The success of a succession plan can be easily evaluated with a variety of metrics. These include turnover rates, succession candidate retention rate (retaining potential leaders), percent of position filled by succession candidates vs outsiders, position filling times, and recruitment costs.
Also consider having employees take surveys in their morale, engagement, and satisfaction at work.
How to Improve Succession Planning
There are quite a few strategies you can use to improve your succession planning experience. Firstly, identify your current employees who could make great leaders.
Ask yourself: which skills are required to succeed in this leadership position? Which employees have the same skills (or could gain these skills) as our current leader? Next, ensure you provide these same employees with opportunities to grow as leaders.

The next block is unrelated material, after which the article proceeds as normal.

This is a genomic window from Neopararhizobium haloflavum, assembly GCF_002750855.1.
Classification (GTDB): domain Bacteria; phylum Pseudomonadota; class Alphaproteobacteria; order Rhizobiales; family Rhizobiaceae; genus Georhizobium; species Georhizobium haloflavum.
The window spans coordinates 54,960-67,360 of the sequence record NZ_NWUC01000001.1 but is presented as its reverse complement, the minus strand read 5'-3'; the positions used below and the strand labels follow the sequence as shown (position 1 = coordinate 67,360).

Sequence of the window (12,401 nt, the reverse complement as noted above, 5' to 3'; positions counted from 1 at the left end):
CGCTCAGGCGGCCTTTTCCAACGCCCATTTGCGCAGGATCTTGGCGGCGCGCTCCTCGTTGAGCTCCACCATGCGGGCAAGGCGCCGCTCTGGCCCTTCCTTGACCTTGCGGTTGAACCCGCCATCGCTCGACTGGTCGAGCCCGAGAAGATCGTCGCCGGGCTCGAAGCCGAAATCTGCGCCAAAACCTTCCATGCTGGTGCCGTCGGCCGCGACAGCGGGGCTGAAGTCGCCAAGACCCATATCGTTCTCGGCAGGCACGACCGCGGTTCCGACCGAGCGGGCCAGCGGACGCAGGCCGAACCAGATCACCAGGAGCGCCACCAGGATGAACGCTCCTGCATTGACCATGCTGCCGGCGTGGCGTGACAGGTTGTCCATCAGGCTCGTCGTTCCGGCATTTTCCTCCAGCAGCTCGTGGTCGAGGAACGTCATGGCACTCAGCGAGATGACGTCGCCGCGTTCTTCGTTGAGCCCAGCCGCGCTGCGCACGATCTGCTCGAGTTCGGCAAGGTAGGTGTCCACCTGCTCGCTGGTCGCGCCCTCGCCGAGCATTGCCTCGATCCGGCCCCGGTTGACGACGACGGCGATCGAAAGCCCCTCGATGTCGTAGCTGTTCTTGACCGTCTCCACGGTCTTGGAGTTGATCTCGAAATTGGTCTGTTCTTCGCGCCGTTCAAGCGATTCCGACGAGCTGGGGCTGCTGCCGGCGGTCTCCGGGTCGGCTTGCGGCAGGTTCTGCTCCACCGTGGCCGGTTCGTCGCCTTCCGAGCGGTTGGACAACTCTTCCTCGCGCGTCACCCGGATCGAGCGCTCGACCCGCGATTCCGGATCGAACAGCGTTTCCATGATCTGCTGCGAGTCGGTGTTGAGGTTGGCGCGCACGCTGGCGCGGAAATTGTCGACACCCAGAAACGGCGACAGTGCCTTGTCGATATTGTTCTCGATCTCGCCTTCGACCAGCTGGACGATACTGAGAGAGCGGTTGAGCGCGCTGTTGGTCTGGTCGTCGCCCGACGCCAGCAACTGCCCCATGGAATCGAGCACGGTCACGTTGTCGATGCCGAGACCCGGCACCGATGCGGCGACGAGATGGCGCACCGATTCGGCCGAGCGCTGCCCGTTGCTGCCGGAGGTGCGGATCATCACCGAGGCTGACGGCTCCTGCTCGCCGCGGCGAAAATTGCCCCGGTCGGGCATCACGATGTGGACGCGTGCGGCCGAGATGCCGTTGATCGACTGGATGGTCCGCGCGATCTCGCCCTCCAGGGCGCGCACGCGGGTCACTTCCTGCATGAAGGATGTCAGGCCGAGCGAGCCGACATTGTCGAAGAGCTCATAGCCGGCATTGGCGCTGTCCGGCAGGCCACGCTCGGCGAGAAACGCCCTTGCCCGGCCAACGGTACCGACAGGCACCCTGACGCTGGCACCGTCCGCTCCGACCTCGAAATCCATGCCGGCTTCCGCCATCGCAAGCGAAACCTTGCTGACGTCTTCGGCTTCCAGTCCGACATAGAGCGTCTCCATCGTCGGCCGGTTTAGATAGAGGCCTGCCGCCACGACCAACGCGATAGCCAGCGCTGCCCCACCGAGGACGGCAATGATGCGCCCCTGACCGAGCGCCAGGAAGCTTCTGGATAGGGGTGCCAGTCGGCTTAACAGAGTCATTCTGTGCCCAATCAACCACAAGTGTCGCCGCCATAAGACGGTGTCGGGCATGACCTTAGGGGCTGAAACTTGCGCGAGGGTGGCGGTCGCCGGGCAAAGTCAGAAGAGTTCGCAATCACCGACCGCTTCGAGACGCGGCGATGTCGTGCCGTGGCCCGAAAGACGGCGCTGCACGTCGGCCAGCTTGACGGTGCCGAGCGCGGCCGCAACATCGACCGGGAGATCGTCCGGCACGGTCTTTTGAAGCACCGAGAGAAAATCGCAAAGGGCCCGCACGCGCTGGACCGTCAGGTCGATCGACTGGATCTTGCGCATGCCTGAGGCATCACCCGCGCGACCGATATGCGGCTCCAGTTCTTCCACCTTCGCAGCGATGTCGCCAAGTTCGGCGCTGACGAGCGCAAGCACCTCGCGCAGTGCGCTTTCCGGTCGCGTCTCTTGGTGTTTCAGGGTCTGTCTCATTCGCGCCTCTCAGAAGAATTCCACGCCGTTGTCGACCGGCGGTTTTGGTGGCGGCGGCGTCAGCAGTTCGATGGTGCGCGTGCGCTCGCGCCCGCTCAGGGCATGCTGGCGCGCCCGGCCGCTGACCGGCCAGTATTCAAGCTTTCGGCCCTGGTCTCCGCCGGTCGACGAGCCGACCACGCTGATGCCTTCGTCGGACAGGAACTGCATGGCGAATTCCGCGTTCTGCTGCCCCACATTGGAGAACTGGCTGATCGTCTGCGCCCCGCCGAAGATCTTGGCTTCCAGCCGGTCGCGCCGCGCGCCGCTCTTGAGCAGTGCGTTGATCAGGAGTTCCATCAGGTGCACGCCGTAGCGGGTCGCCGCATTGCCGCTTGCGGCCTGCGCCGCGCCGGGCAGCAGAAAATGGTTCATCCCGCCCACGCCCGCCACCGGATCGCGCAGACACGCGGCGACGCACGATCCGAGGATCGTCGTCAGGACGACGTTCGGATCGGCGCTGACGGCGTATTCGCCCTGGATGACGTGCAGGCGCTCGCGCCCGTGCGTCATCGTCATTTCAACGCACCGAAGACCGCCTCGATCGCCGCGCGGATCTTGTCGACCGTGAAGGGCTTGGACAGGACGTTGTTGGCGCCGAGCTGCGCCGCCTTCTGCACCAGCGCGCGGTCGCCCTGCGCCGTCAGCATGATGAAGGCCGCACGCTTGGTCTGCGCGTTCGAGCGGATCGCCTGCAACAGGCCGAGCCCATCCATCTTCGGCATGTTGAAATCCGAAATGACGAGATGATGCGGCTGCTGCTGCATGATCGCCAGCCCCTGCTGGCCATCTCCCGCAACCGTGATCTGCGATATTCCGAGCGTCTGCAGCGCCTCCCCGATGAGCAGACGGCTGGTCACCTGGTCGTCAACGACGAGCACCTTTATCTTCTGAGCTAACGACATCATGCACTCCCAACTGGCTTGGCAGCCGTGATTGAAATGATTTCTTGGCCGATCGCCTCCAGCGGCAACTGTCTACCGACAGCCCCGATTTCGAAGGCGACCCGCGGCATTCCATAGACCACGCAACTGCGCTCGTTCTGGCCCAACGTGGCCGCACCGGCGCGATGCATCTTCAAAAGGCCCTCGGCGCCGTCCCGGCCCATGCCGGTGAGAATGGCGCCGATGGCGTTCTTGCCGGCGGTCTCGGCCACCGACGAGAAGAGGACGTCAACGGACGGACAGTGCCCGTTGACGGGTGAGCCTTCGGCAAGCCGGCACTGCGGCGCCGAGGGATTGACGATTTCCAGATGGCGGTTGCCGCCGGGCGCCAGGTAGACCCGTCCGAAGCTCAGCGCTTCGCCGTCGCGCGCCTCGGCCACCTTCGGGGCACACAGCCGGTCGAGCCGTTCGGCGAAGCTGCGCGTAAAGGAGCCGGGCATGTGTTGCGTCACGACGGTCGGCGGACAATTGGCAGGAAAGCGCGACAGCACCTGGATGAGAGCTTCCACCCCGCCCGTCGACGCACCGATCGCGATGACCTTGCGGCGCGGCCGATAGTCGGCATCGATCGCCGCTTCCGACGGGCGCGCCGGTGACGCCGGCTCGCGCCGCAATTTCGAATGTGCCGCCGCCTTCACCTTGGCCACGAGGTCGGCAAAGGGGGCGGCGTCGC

You do not want someone’s responsibility level to go from near zero to being responsible for the entire company’s success. So, train employees by exposing them to the best ways to lead a team.
Start incrementally increasing their responsibility and workload over time, not immediately. Also, ensure you use technology to keep track of your progress. Many applications allow you to measure employee productivity under new leadership.
Ensure that over time, efficiency among a newly elected leader’s team increases. Offer them mentorship and support throughout the leadership change process.
Frequently Asked Questions About Succession Planning